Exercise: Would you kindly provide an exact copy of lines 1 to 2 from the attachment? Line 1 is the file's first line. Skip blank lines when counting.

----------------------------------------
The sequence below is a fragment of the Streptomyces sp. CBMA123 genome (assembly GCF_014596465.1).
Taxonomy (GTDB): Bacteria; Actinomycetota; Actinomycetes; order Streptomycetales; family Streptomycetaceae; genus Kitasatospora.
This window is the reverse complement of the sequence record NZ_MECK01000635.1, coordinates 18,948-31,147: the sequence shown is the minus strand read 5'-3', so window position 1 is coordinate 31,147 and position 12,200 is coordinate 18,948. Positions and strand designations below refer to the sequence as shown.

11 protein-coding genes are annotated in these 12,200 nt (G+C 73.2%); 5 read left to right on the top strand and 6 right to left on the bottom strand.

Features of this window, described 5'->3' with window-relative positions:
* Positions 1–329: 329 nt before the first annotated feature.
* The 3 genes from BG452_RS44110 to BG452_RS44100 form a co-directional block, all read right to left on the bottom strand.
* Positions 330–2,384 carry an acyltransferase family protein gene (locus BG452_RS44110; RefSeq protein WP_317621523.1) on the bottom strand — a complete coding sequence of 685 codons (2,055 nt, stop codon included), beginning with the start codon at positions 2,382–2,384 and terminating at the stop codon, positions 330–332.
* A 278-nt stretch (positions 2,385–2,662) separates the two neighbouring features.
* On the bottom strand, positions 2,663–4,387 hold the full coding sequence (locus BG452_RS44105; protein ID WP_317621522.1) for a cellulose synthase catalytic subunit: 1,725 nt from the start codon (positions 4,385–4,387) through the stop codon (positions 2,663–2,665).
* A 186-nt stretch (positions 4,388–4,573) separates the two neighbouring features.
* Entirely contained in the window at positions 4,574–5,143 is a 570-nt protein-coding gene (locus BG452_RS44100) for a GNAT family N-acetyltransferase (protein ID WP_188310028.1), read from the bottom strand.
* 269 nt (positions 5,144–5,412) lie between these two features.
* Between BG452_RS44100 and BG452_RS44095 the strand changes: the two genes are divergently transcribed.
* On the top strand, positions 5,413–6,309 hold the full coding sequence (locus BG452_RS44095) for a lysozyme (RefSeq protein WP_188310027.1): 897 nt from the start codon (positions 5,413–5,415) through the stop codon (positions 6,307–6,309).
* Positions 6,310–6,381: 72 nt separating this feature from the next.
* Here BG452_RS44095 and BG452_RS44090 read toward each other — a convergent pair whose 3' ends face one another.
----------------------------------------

The sequence below is a fragment of the Streptomyces sp. CBMA123 genome (assembly GCF_014596465.1).
Taxonomy (GTDB): Bacteria; Actinomycetota; Actinomycetes; order Streptomycetales; family Streptomycetaceae; genus Kitasatospora.